You start every battle at max HP and zero MP, and you gain 1 MP for every turn elapsed. MP does not carry over from one battle to the next, so you may as well let loose once you’ve accumulated enough MP. The turn gauge resembles the one in Grandia, with little portraits of each member of your and the enemy’s party moving from left to right from wait to command to act. You can interrupt an enemy’s attack, which moves them back on the gauge and delays their turn. If you manage to time the attack so that it lands when the enemy’s portrait is in the command area, their turn is further delayed, which buys you more time. Enemies get stronger as the battle continues, so dragging out battles for too long can be detrimental. You also get a limited number of uses for items during battle, which replenishes afterwards. You can find and buy upgrades for the number of uses and effects of each item, though I never felt a need to use items all that often.
The class system is somewhat like Final Fantasy V and class changes occur by acquiring class pins as you progress further in the game. However, since you only get one of each pin, only one character can be a given class. Each character has their own class and can don two class pins, giving them access to a total of three sets of abilities. This provides a good amount of flexibility in strategies and in setting up your parties. Besides the usual physically and magically inclined classes, there’s also classes with more quirky abilities that can be useful. For instances, when the Slacker class is leveled enough, the Tool Around ability can actually be handy, providing healing for the party or attacks that hit every enemy. Of course, there’s always the chance the character skips a turn, which at least has the benefit of them gaining one MP, and which effect you get is random, so it’s not completely reliable.
The way the battle and class systems and enemy encounters are set up seem geared towards decreasing the tedium of grinding and streamlining progress. You don’t have to be worried about getting stopped every couple of steps for a random battle, and you can freely switch class setups around as much as you like. You can also toggle the difficulty if the one you currently have the game set on doesn’t suit your fancy. As far as equipment is concerned, you only have to worry about a weapon and an accessory for each party member. Money can be hard to come by initially, but you can find enough equipment in chests that you don’t have to buy equipment as often. The two DLCs that have been released so far, Costume Change and Lair of the Seamstress, are included in this release. Costume Change lets you switch between appearances (normal, genderbent, and furry). Lair of the Seamtress unlocks after you raise every class to level 40 and visit the shrine.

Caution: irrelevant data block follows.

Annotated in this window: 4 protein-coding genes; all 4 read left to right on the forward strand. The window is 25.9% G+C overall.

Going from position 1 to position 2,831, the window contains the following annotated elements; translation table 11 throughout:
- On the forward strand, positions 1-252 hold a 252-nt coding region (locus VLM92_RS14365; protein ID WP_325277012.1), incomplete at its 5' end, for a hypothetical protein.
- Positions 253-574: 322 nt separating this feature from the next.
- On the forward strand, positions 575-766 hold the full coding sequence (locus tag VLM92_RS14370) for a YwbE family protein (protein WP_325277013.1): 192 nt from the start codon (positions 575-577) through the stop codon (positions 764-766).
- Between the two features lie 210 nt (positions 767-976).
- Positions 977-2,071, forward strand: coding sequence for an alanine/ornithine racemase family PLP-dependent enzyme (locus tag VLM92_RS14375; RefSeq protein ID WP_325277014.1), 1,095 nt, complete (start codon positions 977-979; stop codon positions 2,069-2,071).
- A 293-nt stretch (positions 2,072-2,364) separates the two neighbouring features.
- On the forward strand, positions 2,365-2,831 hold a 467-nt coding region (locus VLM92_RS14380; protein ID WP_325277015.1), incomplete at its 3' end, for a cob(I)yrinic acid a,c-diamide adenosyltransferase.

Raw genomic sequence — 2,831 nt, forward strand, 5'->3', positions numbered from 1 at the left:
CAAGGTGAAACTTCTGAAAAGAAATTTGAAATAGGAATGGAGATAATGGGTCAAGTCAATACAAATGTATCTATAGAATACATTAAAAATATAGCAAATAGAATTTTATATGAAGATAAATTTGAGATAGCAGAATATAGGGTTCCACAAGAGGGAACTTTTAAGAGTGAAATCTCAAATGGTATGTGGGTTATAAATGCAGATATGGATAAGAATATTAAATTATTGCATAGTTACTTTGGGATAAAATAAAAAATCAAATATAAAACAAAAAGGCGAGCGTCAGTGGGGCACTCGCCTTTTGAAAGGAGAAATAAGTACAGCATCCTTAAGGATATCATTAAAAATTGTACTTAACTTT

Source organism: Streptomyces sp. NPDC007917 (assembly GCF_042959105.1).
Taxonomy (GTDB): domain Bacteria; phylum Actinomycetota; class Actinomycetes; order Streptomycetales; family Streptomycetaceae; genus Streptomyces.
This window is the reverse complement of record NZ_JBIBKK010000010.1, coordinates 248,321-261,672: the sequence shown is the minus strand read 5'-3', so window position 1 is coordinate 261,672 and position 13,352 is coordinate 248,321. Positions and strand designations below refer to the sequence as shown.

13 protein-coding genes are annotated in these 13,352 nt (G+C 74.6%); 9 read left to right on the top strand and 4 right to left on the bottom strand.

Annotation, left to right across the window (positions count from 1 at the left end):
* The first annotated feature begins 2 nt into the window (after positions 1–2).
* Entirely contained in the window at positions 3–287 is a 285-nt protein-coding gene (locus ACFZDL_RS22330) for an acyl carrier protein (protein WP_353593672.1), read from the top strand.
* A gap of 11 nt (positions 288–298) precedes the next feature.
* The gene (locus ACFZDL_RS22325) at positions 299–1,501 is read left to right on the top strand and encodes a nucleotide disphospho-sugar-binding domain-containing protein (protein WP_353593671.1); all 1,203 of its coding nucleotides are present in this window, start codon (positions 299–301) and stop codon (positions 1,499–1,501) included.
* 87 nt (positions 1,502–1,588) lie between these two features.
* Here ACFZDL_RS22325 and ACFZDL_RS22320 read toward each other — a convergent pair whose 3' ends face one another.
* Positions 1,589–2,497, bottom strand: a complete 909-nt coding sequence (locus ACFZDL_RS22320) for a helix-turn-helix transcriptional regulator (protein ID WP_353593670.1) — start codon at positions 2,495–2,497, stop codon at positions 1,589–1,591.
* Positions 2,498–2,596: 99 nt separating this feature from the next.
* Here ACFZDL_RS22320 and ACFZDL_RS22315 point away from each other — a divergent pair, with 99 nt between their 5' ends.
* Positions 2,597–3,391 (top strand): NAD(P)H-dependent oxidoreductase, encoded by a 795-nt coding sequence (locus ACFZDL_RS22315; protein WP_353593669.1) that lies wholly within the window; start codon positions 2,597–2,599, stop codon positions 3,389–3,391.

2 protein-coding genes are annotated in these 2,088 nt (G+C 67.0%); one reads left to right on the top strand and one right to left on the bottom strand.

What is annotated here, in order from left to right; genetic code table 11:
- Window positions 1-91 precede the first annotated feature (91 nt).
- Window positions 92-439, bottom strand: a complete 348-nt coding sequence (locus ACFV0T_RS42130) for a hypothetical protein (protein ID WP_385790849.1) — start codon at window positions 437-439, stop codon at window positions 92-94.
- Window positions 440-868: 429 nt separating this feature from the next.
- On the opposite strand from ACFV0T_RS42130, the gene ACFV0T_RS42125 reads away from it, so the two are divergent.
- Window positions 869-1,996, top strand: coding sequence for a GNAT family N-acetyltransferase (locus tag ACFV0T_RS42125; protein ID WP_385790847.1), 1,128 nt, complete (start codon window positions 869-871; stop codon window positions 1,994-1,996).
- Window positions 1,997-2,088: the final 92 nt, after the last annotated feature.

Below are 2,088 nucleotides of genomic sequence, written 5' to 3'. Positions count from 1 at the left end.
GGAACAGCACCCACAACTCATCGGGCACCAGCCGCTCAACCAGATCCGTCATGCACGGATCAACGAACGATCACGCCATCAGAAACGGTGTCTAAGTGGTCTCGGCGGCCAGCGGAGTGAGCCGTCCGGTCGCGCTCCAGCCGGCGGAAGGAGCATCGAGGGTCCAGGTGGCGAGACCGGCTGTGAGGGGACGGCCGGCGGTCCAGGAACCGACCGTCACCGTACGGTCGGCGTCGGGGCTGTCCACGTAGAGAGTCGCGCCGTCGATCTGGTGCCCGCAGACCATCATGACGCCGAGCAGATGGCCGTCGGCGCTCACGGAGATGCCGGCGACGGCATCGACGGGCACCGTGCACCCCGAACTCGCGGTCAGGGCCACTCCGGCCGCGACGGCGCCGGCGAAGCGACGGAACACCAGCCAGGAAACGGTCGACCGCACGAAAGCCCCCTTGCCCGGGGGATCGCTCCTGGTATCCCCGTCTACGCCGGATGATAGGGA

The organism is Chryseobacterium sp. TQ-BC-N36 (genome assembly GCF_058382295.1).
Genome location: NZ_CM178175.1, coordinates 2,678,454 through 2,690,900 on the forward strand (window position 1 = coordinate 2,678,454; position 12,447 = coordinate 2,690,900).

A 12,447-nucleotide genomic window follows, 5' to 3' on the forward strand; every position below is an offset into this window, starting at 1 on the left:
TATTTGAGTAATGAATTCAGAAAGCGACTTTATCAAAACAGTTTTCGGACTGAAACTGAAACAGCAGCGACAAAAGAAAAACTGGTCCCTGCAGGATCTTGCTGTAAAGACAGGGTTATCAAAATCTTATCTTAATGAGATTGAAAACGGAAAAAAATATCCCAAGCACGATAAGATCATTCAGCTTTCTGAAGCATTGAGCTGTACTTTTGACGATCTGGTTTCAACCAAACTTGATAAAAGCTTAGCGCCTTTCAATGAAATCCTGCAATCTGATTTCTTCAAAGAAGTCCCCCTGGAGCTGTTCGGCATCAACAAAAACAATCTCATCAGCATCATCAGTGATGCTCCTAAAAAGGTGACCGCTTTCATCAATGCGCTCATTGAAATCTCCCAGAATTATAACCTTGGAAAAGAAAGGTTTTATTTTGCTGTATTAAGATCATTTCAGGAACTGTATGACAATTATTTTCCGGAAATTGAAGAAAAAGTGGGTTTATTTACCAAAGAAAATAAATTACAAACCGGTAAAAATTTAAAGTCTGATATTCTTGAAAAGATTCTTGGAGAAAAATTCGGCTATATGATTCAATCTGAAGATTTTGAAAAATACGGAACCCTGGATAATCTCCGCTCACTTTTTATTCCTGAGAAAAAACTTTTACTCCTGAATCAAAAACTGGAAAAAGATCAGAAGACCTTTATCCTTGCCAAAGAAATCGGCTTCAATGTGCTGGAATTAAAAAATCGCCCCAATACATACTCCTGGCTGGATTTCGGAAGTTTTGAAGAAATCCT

That’s not to say the game is not without its bumps, however. Regular battles can drag because the enemy has so much HP to whittle down. They’re beatable, but it does slow things down when traversing a dungeon. I never felt like I needed to grind in order to get through a dungeon or boss battle. The only time I did grind was to level up the classes I used less often to unlock the Lair of the Seamstress dungeon, and the limited experience you can earn in the coliseum meant it took a while. Traversing the same dungeon (a haunted house) twice with two different parties was a bit tedious. Granted, I can see what the developers were going for and why they did it that way, but it still slowed things down. Thankfully that was the only area that that issue came up in.
Overall, I enjoyed my time with this game and look forward to the final installment of this series (and, more imminently, the final DLC) to come out. The battle system was neat and required you to use strategy to get through some of the tougher battles. While it’s not the longest RPG you’ll ever play, there was a good amount of content for the price, especially given the free DLC. In the interim, I have a double pack of RPGs to help pass the time.
* Less grinding needed to get through the main story
* Flexibility in party setups with easy swapping of classes
* Writing is loaded with humor
* Virtual d-pad can be finicky
* The pace dragged at points
* Pause in looping of music in one area
FINAL SCORE: B
Disclosure: A review code was provided by Penny Arcade. At the time of this review, around 12 hours were played and the main game and bonus dungeon were completed.